came out to greet me this morning, and ever so
many baby-birds sang to me their first twittering,
tremulous songs, and the brooks dimpled and

laughed as my rays kissed them, and the daisies
looked straight up at me with frank, fearless faces,
saying, 'Welcome, dear sun !'-and the buttercups
proudly showed me their pretty blossoms, that I
might see it was my color they wore; and they are
all, at this moment, as happy as happy can be.
Why can't you leave them alone ? According to
my way of thinking, they have no need of you in
the day-time, when I am here to make life bright
and warm. Wait until night lifts her curtain from
the other half of the world to throw it over this.
Then I shall be shining on far-distant lands, and
the moon and stars will be in the sky in my place,
and I dare say they wont object to your clouds veil-
ing their faces for an hour or two, for their light
and power are nothing compared to mine, and the
earth will be too sleepy to miss them, anyhow."



I .. g


My dear sun," said the rain, I grant that you
make life 'warm,' but, begging your pardon for-
speaking so frankly, sometimes you make it too
warm. Even while we are talking, it is getting
warmer and warmer, as it does every midsummer
day from noon until two or three hours before
night-fall; and soon the flowers you love so well
will begin to droop and fade, and the grass to bend
wearily toward the ground, and the birds to cease
singing, and the brooks to stop dancing, unless I
send my merry, sparkling little ones to cheer and
refresh them. Hide behind a cloud for a few
moments, and when you come forth again you
will find the earth free from thirst, dust and stain,
and a thousand times greener and more beautiful
than now before my pure drops have fallen upon it."


But the sun was obstinate that July day, and
refused to be hidden by the friendly cloud, and so
kept on shining when the shower began to fall.
And, looking down on the earth as the glittering
drops reached it, he saw the sweet buds opening
their dainty leaves, the flowers raising their languid
heads, every blade of grass standing erect and firm,
the little streams dancing gayly to a cooing song
of their own, and everything, everywhere, wearing
a look of radiant happiness.
And he said to the rain, You were right," and,
smiling upon her, his smile arched the heavens,
and, bright with every lovely hue that ever glowed
in gem or flower, shone there until the shower
ceased, and children, beholding it, cried out joy-
fully, "A rainbow a beautiful, beautiful rainbow!"



I HOPE, my son," said Hevi's mother to him,
one bright sunny morning when he had come
in from play, "I hope you will never forget, no
matter how long your life may be, that, if you want
your friends to believe that you are in any way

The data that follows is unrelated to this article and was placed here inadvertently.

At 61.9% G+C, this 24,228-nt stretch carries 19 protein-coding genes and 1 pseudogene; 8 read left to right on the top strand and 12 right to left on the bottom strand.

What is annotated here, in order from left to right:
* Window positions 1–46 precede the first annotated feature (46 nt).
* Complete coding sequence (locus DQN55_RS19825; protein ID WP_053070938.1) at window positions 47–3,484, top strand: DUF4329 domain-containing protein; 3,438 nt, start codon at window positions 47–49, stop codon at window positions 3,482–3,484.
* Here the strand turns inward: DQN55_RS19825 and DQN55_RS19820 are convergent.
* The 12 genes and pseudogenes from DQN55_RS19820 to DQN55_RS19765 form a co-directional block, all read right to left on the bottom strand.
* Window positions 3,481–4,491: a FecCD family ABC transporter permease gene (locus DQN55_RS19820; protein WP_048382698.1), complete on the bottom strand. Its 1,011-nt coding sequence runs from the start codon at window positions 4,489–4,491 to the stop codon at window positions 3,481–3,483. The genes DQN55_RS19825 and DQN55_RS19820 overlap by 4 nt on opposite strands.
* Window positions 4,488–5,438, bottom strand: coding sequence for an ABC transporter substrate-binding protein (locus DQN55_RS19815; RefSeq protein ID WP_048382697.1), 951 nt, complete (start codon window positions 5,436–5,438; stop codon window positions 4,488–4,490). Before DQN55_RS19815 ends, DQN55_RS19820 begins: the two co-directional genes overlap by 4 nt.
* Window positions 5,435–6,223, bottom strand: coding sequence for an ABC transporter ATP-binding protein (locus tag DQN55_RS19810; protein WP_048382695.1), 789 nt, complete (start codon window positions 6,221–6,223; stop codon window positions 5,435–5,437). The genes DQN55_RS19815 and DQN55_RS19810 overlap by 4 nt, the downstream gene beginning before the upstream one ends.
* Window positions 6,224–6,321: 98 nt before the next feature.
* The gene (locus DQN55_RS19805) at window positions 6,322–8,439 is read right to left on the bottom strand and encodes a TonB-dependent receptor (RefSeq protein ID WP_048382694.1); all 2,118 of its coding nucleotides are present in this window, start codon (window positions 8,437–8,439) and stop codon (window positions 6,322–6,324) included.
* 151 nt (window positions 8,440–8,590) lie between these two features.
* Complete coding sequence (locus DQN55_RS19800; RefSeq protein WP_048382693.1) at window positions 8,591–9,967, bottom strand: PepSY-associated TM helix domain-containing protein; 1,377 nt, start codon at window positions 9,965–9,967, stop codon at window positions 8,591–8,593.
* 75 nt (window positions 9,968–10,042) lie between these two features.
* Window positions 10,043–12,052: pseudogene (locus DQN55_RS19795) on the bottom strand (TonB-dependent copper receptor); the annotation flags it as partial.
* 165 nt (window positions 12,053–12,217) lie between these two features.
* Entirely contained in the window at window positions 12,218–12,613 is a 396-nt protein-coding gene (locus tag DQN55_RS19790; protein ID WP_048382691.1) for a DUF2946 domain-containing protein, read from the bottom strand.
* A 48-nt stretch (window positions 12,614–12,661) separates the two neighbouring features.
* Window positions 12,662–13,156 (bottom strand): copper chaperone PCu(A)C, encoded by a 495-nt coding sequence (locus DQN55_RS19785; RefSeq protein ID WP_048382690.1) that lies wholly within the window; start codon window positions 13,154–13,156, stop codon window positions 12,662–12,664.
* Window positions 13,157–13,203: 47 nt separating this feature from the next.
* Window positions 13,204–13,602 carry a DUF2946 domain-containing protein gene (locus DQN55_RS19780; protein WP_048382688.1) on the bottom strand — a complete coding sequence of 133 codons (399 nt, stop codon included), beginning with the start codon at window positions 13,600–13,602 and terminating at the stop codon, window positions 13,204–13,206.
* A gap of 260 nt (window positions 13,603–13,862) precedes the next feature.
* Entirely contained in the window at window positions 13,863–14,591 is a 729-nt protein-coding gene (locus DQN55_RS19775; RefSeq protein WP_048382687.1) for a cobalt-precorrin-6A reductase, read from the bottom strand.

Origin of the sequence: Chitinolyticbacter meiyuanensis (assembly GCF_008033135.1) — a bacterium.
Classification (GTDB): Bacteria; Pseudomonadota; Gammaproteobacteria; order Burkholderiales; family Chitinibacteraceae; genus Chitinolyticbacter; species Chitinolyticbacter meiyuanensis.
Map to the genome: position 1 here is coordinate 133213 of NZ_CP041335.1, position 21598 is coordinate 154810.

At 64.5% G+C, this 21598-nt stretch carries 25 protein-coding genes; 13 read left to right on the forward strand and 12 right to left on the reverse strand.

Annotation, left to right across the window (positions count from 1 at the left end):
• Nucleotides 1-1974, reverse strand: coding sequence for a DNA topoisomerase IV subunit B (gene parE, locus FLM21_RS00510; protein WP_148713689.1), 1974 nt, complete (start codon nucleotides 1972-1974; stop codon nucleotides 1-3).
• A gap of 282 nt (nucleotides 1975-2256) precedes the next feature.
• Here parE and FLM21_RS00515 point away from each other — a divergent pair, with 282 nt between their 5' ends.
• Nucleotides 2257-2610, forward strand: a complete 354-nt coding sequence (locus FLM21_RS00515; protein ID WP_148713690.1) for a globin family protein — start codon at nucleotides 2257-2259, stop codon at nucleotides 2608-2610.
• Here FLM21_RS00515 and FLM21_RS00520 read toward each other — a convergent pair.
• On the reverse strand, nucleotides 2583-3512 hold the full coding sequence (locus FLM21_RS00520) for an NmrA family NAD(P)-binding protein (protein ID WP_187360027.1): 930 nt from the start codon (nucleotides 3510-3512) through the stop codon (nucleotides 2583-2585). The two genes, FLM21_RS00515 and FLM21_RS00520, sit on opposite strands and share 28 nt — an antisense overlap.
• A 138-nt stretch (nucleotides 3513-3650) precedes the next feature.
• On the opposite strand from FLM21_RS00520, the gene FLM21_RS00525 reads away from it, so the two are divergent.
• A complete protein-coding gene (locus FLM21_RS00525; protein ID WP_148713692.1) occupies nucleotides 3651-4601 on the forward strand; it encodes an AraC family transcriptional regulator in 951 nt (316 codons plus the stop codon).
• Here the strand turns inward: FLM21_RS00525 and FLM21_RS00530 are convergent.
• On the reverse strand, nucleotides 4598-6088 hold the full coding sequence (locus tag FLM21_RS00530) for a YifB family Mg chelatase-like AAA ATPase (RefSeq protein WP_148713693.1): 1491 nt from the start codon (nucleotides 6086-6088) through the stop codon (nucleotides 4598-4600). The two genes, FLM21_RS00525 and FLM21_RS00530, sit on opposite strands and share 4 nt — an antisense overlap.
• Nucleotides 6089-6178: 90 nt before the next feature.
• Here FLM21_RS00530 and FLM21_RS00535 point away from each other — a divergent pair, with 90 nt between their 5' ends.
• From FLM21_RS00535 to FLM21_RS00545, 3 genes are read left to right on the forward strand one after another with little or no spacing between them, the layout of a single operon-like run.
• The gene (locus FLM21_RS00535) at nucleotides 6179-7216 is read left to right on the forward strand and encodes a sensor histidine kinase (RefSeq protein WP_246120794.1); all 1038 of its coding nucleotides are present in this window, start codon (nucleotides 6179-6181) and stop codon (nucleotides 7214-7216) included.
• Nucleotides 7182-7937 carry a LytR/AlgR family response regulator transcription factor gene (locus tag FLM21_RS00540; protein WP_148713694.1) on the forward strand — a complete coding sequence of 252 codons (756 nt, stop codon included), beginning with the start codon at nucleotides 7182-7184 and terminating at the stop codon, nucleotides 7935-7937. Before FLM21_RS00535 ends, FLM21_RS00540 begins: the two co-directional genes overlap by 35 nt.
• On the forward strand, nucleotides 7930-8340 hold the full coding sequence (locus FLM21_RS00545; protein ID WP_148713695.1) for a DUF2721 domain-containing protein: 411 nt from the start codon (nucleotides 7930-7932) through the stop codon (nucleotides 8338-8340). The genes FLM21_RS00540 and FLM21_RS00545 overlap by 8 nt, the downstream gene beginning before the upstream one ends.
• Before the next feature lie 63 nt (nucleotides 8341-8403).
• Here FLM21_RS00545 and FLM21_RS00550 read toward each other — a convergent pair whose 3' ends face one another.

better than they are, you must show that you are
superior, and not merely talk about it."
Hevi said nothing. He had been telling his
mother of a conversation he had had with some of
his young companions, in which he had boasted a
good deal about himself and his relations; about
what his father had done, and what he intended to
do when he should get to be as big as his father.
So he hung his head a little, as his mother gave
him this piece of advice.
But mother," said he, after a few moments,
"father talks about what he has done, and about
what he intends to do, too."
"Yes, my dear," said his mother, sadly, "I
know that; and although I want you to imitate
your father, and be as much like him as possible,
I don't want you to get into a habit of boasting.
And now run off, and take your bath."
Hevi was an elephant-a young fellow, not as
high as a horse. He had a good disposition and
high spirits, and was generally liked, though, as he
was bigger and stronger than most of the young
elephants he associated with, he sometimes showed
himself their master in a way they did not fancy.
He lived with his father and mother, and a large

herd of other elephants, in a great wood not far
from the shore of the ocean. His father was the
chief of the herd, and the largest and strongest
elephant that had ever been seen in those parts.
Mother," said Hevi, one day, as he was start-
ing off to take his daily bath, I saw a whale out
at sea yesterday, and when I told father about it,
it seemed to make him angry. Why was that ?"
My dear son," said his mother, anxiously, I
do wish you would try and never say anything about
whales to your father. Nothing annoys him so
much as an allusion to them. Now go along."
Hevi walked away, and his mother, turning to
enter the woods, heaved a sigh. She was thinking
of her husband. "I wish," she said to herself,
"that he could get rid of that silly jealousy of
whales. He hates to think that there is a creature
on earth bigger than himself. And whales are
bigger; I know that, for I have seen them."
In about half an hour from this time Hevi's
father came home. It was nearly noon and he
wanted his dinner. As he came up to his wife,
who was standing by a great pile of fresh grass and
tender young leaves which she had gathered to-
gether, she noticed that he looked out of humor.
Has anything worried you, my dear?" she
said, kindly.
Worried me? Of course not. Why should I
be worried? To be sure there were two strange
elephants, from Tamburra, over there with the


herd to-day, and they were talking such ridiculous
stuff, that I felt inclined to give them a pretty
heavy hint to go home."
What did they talk about ?" asked his wife, as
she turned over the pile of dinner to find some nice
bits for her husband.
Oh, all sorts of nonsense. It seems they have
traveled a good deal, and they have entirely too